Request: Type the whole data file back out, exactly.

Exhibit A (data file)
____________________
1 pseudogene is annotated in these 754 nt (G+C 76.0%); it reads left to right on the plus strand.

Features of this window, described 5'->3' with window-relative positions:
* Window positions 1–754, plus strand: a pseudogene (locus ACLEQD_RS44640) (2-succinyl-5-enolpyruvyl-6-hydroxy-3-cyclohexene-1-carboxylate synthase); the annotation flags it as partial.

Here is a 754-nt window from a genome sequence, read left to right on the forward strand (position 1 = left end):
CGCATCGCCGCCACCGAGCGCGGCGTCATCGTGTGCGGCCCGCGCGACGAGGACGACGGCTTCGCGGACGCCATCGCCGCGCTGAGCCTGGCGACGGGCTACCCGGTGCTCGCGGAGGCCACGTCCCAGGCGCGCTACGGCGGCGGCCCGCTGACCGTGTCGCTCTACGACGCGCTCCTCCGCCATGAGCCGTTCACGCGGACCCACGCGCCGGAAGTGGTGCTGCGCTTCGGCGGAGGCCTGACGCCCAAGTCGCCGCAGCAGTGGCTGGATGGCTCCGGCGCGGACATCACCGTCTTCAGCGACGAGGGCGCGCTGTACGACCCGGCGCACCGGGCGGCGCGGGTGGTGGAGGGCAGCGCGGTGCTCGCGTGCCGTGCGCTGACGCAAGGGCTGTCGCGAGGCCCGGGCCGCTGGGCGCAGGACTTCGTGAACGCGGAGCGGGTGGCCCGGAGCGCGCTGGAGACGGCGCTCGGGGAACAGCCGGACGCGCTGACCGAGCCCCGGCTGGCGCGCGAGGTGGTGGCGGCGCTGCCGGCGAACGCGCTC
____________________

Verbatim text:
1 pseudogene is annotated in these 754 nt (G+C 76.0%); it reads left to right on the plus strand.

Features of this window, described 5'->3' with window-relative positions:
* Window positions 1–754, plus strand: a pseudogene (locus ACLEQD_RS44640) (2-succinyl-5-enolpyruvyl-6-hydroxy-3-cyclohexene-1-carboxylate synthase); the annotation flags it as partial.

Here is a 754-nt window from a genome sequence, read left to right on the forward strand (position 1 = left end):
CGCATCGCCGCCACCGAGCGCGGCGTCATCGTGTGCGGCCCGCGCGACGAGGACGACGGCTTCGCGGACGCCATCGCCGCGCTGAGCCTGGCGACGGGCTACCCGGTGCTCGCGGAGGCCACGTCCCAGGCGCGCTACGGCGGCGGCCCGCTGACCGTGTCGCTCTACGACGCGCTCCTCCGCCATGAGCCGTTCACGCGGACCCACGCGCCGGAAGTGGTGCTGCGCTTCGGCGGAGGCCTGACGCCCAAGTCGCCGCAGCAGTGGCTGGATGGCTCCGGCGCGGACATCACCGTCTTCAGCGACGAGGGCGCGCTGTACGACCCGGCGCACCGGGCGGCGCGGGTGGTGGAGGGCAGCGCGGTGCTCGCGTGCCGTGCGCTGACGCAAGGGCTGTCGCGAGGCCCGGGCCGCTGGGCGCAGGACTTCGTGAACGCGGAGCGGGTGGCCCGGAGCGCGCTGGAGACGGCGCTCGGGGAACAGCCGGACGCGCTGACCGAGCCCCGGCTGGCGCGCGAGGTGGTGGCGGCGCTGCCGGCGAACGCGCTC